After years of working in a planned economy, Rotkäppchen’s success began to waver practically overnight. After the fall of the Berlin Wall, East Germans were tired of their old brands and turned towards western goods in scores. To add to this, Rotkäppchen wasn’t known in West Germany and found itself competing against numerous very well established brands. Despite some desperate times with their turnover halved and being forced to let go 75% of their staff, the company recovered after a management buyout. Gradually it became Germany’s leading sparkling wine cellar, which despite a currently weak market for sparkling wine keeps hitting records in sales growth. A track record such as this never just arrives out of the blue, but instead is the result of a mix of qualities that are vital to the long-term success of any business.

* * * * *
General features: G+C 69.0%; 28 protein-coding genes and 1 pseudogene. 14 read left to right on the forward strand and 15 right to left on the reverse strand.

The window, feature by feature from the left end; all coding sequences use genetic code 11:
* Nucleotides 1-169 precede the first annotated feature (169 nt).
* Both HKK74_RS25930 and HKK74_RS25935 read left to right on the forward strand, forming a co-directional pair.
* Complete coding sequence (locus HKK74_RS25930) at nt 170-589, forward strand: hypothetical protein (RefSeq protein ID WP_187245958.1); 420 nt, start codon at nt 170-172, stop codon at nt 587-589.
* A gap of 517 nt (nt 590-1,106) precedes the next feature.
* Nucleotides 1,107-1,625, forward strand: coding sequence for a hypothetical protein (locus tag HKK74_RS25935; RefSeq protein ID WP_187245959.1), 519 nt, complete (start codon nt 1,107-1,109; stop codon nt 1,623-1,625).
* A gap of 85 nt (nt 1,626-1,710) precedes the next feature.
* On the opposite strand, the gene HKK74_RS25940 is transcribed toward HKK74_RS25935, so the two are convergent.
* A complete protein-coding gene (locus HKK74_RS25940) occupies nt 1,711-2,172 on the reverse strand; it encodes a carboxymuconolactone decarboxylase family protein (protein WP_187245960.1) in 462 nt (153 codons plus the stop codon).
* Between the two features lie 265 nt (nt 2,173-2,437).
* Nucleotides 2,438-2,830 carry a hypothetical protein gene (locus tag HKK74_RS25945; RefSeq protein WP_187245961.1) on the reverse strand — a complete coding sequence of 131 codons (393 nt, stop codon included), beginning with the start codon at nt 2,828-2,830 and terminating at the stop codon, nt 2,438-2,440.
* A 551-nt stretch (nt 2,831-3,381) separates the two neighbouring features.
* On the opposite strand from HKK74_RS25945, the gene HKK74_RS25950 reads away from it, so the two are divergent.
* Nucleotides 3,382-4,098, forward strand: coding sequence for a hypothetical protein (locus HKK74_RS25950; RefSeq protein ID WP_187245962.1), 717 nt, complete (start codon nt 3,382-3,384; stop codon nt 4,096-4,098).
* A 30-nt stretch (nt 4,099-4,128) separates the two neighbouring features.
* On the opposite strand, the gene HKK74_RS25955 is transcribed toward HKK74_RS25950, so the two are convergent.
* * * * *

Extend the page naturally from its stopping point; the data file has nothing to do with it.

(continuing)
The courage to change: use crises to reinvent yourself
Whether facing new laws, world wars, planned economy or sudden changes in consumer behavior – Rotkäppchen has been confronted again and again with extremely large declines in sales figures and other innumerable crises during its history. Consistently, however, no matter what the adversity was, the company managed to reinvent itself or to meet each challenge with an inventive approach.